But it is on the second act, at the shelter of the Salvation Army, where SHAW distills most of his philosophy, by presenting us characters such as Rummy Mitchens (VALERIE PLANCHE) Snobby Price (DAN CLEGG) Jenny Hill (NEMUNA CEESAY) , Peter Shirley (DAN HIATT), and Bill Walker (BRIAN RIVERA) who supplement the drama. Little vignettes, such as Walker hitting Jenny, giving money when repented, and Major Barbara refusing his money explaining to him that “salvation is not to be bought.”
A few minutes latter, however, we see Barbara devastated when she witnesses General Baines (JENNIFER CLEMENT) from the Salvation Army, who had previously accepted a check from a wine distiller, accept another check from her father to avoid the closing of the Salvation Army's shelters.
It is is at this moment, that SHAW exposes the “soul” of the drama. It is at this moment that we the audience, like Barbara, need to search our own consciences to try to find if this was right (for us) or if this was wrong. At the end, we may rationalize that Mrs. Baines, like Barbara, wants to save souls. That like Barbara, she is also a religious woman, but unlike Barbara, who is a young dreamer, Baines is older and more practical. She knows that The Salvation Army cannot save souls until the shelters remain open. Taking the money from the Devil, is the only way that they can continue to do God’s work.
L-R JENNIFER CLEMENT as Mrs. Baines GRETCHEN HALL as Major Barbara and DEAN PAUL GIBSON as Andre Undershaft.
Act III is catalytic for each one of the characters in the drama. It is here that Stephen (PERRY) learns that because of “tradition,” the Undershaft Cannon Enterprise cannot go to him but must go to a foundling; and that, by another “law” imposed by a previous Undershaft, this foundling must be a person who has not been trained by the system to win scholarships, like a race horse, or crammed with “second hand” ideas, or a man who was drilled and disciplined in docility and lamed for life. The conditions do not bother Stephen. He tells his father that he is not interested in running his cannon factory and that he is not fit for business.
Continue with the changes, Barbara (HALL) is no longer dressed in uniform and when Charles (CREWS) tries to console her by talking about the Army, he is silenced by Lady Britomart (CHAPPELL) who tells him to speak of something “suited to his mental capacity.” Cusins (PELEZAR) the voice of reason and the Greek scholar, enters the room drunk. He explains that spent the whole night drinking with Andrew Undershaft (GIBSON) who he now calls “The Prince of Darkness.” and that Undershaft convinced him that all his life he had been doing “improper things” for the “proper reasons.”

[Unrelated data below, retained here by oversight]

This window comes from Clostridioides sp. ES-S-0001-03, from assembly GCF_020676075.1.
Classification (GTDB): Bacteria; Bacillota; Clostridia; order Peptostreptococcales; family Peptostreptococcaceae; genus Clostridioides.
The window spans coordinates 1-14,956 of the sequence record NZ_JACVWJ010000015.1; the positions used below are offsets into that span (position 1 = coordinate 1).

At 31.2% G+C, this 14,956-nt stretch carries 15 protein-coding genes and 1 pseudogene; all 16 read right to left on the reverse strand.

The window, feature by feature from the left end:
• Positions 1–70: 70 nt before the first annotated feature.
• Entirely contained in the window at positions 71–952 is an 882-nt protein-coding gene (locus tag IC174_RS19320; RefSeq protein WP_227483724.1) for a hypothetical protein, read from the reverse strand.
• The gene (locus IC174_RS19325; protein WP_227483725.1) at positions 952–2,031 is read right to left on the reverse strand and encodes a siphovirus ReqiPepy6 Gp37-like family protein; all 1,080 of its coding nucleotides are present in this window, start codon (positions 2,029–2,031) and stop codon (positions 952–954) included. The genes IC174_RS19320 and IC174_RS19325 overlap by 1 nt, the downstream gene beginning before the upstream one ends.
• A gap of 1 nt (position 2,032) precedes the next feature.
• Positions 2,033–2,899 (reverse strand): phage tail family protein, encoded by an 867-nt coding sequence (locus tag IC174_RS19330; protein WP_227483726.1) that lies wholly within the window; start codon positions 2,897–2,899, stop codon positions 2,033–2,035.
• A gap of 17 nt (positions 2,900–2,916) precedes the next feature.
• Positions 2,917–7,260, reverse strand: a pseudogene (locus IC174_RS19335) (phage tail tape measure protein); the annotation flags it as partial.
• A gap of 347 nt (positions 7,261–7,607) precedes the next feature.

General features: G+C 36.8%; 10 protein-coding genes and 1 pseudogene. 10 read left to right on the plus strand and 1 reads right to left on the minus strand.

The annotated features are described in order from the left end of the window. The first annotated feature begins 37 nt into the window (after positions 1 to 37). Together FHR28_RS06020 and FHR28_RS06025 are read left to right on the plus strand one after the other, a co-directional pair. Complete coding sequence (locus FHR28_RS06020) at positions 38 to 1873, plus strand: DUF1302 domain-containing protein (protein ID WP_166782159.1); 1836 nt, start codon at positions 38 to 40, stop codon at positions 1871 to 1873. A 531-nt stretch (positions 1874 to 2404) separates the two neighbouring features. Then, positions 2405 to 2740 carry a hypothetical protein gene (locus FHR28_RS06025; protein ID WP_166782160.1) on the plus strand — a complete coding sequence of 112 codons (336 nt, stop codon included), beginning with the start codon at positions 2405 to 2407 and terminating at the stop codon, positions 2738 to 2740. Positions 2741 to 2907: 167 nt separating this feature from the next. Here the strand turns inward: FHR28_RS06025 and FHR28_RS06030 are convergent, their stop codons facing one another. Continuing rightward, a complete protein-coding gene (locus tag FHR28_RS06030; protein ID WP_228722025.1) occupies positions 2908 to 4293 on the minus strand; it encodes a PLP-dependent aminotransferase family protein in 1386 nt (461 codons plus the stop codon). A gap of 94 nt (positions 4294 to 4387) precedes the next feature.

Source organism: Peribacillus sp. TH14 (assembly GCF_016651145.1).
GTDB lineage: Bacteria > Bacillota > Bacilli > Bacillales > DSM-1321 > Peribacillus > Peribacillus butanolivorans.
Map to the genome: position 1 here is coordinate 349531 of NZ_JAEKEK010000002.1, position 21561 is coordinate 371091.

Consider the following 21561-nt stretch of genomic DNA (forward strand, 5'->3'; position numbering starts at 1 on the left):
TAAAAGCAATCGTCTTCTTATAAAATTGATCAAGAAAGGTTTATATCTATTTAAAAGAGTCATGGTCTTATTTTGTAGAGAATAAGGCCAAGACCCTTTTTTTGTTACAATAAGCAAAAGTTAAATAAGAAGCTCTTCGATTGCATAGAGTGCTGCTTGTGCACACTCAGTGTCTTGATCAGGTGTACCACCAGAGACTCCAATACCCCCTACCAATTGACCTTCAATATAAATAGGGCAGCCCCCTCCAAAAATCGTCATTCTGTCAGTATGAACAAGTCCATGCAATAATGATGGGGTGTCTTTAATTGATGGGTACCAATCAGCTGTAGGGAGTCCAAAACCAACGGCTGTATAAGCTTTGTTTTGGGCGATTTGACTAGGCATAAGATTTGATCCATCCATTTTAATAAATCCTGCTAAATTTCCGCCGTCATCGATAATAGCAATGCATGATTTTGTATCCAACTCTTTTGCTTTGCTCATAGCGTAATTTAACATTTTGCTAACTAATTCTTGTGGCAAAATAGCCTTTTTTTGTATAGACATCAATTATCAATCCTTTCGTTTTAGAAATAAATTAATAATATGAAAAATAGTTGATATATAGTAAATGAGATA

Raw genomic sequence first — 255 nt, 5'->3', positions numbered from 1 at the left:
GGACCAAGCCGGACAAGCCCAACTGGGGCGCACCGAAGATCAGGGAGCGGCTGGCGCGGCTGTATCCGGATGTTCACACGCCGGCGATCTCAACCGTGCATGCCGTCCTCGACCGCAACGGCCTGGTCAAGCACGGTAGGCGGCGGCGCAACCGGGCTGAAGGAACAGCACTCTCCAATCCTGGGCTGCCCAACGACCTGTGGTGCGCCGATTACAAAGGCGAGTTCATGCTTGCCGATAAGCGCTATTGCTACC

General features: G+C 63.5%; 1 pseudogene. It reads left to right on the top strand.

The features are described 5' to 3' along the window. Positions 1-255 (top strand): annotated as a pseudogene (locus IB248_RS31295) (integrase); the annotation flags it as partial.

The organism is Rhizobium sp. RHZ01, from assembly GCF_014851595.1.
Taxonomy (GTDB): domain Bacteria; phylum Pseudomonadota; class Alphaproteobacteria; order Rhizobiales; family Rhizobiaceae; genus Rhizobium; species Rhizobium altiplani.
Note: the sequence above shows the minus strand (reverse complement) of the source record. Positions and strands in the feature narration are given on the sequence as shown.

And it is in this act we get to see “the den of death” the devastation factory where the weapons are created. And in spite of all the bombs hanging from the roof over the actors' heads, the only devastation we observe in the devastation of Barbara. (HALL). She tells her father that the day before, when she was about to convert Bill Walker, and felt that she had his soul in her hand, he gave a check to the Salvation Army, and when the Army took it, Bill went back to drunkenness. She blames his father from taking a human soul from her, and turning it into the soul of a wolf.
Calmly, Undershaft replies. “Can you strike a man to the heart and leave to mark on him?
To our own surprise, there is plenty of life in the "den fo death." Workers are working, children are playing, or going to school, people are eating in the different cafeterias. There are even houses for the worker, and even churches including one called William Morris with words in mosaics letters ten feet tall high around the dome saying: NO MAN IS GOOD ENOUGH TO BE ANOTHER’s MAN MASTER. And even many religious people, because all who live and work there know that an explosion, can kill them in a second.
Barbara continues explaining her feelings to her father: “I stood on the rock I thought eternal, and without a word, of warning, it reeled and crumbled under me. In a moment, with a stroke of your pen in a check book, I stood alone, and the heavens were empty.”
He replies: “What we do here when we spend years of work and thought and thousands of Pounds of solid cash on a new gun or an aereal battleship and turns out wrong? Scrap it, scrap it without wasting another hour, or another Pound on it. You have make for yourself something you call a morality of religion. If it does not fit the facts, scrape it, and get one that does fit. That is what is wrong with the world. It scraps its absolute steam engines, but won’t scrap it old prejudices, its old moralist is old political institutions, its old religion.”
At the end, he convinces her that it had been his money that had saved her for what he call the “seven deadly sins:” food, clothing, firing, rent taxes. Respectability and children. "Nothing but money can lift those millstones" he says His physical support for all these years, was that allowed her to live comfortable life, to become Major Barbara.
At the end of the act, the foundling is found, and all the problems of the play are resolved. But after the curtain goes down and we leave the theatre, we continue pondering on what we saw and what we heard on the stage that night. The magnificent acting, specially those confrontations of GIBSON as Undershaft, who kills people with weapons and rebuilds them with money, and Barbara (HALL) who fights the poverty that kills people who lack money and rebuilds them with the promise of salvation, has revealed to us for the first time, the “soul” of MAJOR BARBARA.
L-r GRETCHEN HALL, as Barbara NICHOLAS PELCZAR, as cusins STAFFORD PERRY,as Stephen, KANDIS CHAPPELL, as Lady Britomart TYRELL CREWS as Charles Lomax AND ELYSE PRICE,as Sarah.
MAJOR BARBARA, the co-production of of A.C.T. in association with THEATRE CALGARY, is masterfully directed by DENNIS GARNHUM.
For Tickets one can call at 1-415-749-2228 or order them online at www.act-sf.org.